The five-year delay in banning the sale of petrol and diesel cars is a major victory for the Mail’s Rethink The 2030 Petrol Car Ban campaign.
The ban will come into force from 2035 and Rishi Sunak highlighted that the second-hand petrol and diesel market will still be allowed to flourish.
The decision – bringing the UK into line with EU deadlines – was welcomed by some carmakers, driver groups and small businesses.
There was a positive reaction from Jaguar Land Rover, which employs 30,000 people at its UK plants and has committed £15bn over the next five years to produce electric vehicles.
It said: “The Government’s announcement of the revised end date for the sale of petrol and diesel cars in the UK is pragmatic and aligns the UK with other nations, which we welcome.”
There was a positive reaction from Jaguar Land Rover, which employs 30,000 people at its UK plants and has committed £15bn over the next five years to produce electric vehicles. Pictured: Rishi Sunak shakes hands with staff during a visit to Jaguar Land Rover in Warwickshire.
Toyota, which has plants in Burnaston, Derbyshire and Deeside, north Wales, followed Jaguar Land Rover in taking this “pragmatic measure”.
Toyota, which has plants in Burnaston, Derbyshire and Deeside, north Wales, followed Jaguar Land Rover in taking the “pragmatic step”, saying the announcement gives the industry the “clarity” it has been asking for.
FairFuelUK, the drivers’ campaign group, also welcomed the delay. Founder Howard Cox said: “I am delighted that common sense has prevailed and that the Prime Minister has listened to the overwhelming majority of people, FairFuelUK and the Mail.”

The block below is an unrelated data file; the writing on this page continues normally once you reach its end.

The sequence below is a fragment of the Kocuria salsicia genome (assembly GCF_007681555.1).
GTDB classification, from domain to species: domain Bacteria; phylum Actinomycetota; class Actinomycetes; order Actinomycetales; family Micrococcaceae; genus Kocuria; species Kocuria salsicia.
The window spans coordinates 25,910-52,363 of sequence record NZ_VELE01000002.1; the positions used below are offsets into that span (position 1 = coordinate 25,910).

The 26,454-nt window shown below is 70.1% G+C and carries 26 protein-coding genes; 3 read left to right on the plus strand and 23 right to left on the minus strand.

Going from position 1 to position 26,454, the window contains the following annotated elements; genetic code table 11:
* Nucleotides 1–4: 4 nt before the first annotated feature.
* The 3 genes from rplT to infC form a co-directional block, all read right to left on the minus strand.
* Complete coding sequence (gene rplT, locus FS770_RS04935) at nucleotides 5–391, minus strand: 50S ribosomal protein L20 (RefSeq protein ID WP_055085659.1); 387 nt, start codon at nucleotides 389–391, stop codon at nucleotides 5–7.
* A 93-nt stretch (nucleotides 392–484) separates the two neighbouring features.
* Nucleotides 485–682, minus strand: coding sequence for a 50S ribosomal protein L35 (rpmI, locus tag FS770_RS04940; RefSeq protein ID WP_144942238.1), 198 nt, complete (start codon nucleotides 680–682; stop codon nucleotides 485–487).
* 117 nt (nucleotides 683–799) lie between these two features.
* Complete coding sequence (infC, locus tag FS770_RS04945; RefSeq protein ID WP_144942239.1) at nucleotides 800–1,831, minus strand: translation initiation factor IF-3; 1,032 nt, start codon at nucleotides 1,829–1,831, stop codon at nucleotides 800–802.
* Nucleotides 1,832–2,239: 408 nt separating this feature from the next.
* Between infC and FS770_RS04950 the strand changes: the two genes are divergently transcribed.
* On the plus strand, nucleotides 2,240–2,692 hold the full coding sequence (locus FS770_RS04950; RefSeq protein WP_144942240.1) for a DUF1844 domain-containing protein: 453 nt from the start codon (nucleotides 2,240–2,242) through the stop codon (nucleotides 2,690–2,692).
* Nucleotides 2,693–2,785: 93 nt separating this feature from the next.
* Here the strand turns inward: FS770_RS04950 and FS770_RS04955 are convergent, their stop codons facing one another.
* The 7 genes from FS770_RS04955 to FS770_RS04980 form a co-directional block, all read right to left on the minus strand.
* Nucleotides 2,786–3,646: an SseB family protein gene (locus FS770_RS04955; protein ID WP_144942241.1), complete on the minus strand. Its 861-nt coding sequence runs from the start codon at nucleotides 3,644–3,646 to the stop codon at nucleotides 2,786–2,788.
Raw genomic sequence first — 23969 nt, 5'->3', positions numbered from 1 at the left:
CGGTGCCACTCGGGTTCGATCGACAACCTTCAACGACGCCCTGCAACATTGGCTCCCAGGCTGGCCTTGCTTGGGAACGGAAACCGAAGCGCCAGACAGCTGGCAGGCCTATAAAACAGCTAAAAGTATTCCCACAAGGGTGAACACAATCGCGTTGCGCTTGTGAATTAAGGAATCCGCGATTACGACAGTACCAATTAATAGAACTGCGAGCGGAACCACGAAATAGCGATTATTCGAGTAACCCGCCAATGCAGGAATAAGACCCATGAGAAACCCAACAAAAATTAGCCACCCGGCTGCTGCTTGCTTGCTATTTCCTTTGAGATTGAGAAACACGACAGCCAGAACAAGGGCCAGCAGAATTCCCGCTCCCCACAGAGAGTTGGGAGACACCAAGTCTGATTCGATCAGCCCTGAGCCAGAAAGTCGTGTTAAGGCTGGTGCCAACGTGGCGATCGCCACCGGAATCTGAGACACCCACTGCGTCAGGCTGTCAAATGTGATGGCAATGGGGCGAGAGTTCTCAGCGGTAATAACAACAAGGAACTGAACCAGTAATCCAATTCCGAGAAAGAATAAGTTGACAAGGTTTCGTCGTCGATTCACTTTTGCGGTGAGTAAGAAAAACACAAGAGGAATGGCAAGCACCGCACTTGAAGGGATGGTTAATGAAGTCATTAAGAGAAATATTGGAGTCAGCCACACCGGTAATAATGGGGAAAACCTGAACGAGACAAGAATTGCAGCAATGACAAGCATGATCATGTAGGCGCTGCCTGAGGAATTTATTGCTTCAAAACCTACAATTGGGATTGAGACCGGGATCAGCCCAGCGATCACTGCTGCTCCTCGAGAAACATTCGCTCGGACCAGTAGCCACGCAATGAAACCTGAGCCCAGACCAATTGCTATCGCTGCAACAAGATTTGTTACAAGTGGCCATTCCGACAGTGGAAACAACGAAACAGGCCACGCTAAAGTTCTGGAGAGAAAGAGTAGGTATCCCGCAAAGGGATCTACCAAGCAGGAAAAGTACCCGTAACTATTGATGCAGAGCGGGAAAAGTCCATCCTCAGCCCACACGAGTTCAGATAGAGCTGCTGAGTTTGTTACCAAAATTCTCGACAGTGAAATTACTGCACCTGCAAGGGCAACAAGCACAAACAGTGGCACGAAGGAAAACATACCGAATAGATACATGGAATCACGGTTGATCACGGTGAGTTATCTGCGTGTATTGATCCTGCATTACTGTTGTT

“Sunak’s recognition that the 2030 ban would be detrimental to the economy and his voters and would have a negligible impact on saving the planet is very pragmatic and welcome indeed.”
Tina McKenzie, from the Federation of Small Businesses, said while some businesses would be disappointed, there was some relief for smaller ones. “There is a lot of concern among small businesses about the availability of suitable vehicles, whether new or second-hand,” she said. “Charging infrastructure is also not where it needs to be to ensure no business is left behind.”
But some manufacturers argued that the delay has created uncertainty about their electric vehicle ambitions. Lisa Brankin, Ford chairman, said: ‘Our business needs three things from the UK Government: ambition, commitment and consistency. A relaxation until 2030 would undermine all three.’
Ford has already invested £430m in preparing its UK plants to produce electric cars.
Ian Plummer, a former Renault and Volkswagen executive and commercial director of online marketplace AutoTrader, said: “This U-turn will cause a huge headache for manufacturers, who are clamoring for clarity and consistency. And it is hardly going to cheer up the vast majority. ‘most drivers who have not yet purchased an electric car will make the switch.’
Mike Hawes, of the Society of Motor Manufacturers and Traders, said the rollback was “incredibly confusing” for consumers.
The Daily Mail began campaigning to rethink the 2030 ban after the cost of insuring an electric car rose by 60 per cent this year and charges rose by 20 per cent at some on-street connectors. There is also wider concern that Britain does not have adequate charging infrastructure.